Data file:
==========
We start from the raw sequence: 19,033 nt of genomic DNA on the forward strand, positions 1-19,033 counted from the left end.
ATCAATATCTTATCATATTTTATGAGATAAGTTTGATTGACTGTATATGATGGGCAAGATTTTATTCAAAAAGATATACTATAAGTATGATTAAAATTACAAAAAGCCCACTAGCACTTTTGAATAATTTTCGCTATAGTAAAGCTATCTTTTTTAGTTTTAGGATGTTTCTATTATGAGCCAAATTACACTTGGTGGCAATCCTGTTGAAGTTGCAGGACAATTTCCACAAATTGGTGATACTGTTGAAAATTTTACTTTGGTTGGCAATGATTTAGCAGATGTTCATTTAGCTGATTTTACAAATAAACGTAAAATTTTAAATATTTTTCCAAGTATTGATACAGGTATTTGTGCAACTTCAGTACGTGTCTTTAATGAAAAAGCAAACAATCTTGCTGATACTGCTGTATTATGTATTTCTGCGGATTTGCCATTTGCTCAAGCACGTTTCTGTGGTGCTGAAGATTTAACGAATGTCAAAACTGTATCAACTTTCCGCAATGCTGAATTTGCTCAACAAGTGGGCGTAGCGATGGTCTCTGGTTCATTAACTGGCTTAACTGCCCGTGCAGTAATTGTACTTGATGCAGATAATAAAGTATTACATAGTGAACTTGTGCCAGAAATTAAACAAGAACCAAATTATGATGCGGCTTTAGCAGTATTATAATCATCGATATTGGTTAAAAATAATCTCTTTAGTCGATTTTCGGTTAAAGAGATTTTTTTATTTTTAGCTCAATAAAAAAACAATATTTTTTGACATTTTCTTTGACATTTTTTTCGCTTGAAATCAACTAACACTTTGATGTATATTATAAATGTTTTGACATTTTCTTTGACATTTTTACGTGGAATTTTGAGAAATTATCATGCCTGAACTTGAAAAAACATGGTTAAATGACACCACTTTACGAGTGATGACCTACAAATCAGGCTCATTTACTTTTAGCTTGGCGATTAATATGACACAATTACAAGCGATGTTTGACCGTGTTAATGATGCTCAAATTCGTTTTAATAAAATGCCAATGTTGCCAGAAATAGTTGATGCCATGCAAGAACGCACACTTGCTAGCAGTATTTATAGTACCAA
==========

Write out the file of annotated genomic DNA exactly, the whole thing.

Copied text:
We start from the raw sequence: 19,033 nt of genomic DNA on the forward strand, positions 1-19,033 counted from the left end.
ATCAATATCTTATCATATTTTATGAGATAAGTTTGATTGACTGTATATGATGGGCAAGATTTTATTCAAAAAGATATACTATAAGTATGATTAAAATTACAAAAAGCCCACTAGCACTTTTGAATAATTTTCGCTATAGTAAAGCTATCTTTTTTAGTTTTAGGATGTTTCTATTATGAGCCAAATTACACTTGGTGGCAATCCTGTTGAAGTTGCAGGACAATTTCCACAAATTGGTGATACTGTTGAAAATTTTACTTTGGTTGGCAATGATTTAGCAGATGTTCATTTAGCTGATTTTACAAATAAACGTAAAATTTTAAATATTTTTCCAAGTATTGATACAGGTATTTGTGCAACTTCAGTACGTGTCTTTAATGAAAAAGCAAACAATCTTGCTGATACTGCTGTATTATGTATTTCTGCGGATTTGCCATTTGCTCAAGCACGTTTCTGTGGTGCTGAAGATTTAACGAATGTCAAAACTGTATCAACTTTCCGCAATGCTGAATTTGCTCAACAAGTGGGCGTAGCGATGGTCTCTGGTTCATTAACTGGCTTAACTGCCCGTGCAGTAATTGTACTTGATGCAGATAATAAAGTATTACATAGTGAACTTGTGCCAGAAATTAAACAAGAACCAAATTATGATGCGGCTTTAGCAGTATTATAATCATCGATATTGGTTAAAAATAATCTCTTTAGTCGATTTTCGGTTAAAGAGATTTTTTTATTTTTAGCTCAATAAAAAAACAATATTTTTTGACATTTTCTTTGACATTTTTTTCGCTTGAAATCAACTAACACTTTGATGTATATTATAAATGTTTTGACATTTTCTTTGACATTTTTACGTGGAATTTTGAGAAATTATCATGCCTGAACTTGAAAAAACATGGTTAAATGACACCACTTTACGAGTGATGACCTACAAATCAGGCTCATTTACTTTTAGCTTGGCGATTAATATGACACAATTACAAGCGATGTTTGACCGTGTTAATGATGCTCAAATTCGTTTTAATAAAATGCCAATGTTGCCAGAAATAGTTGATGCCATGCAAGAACGCACACTTGCTAGCAGTATTTATAGTACCAA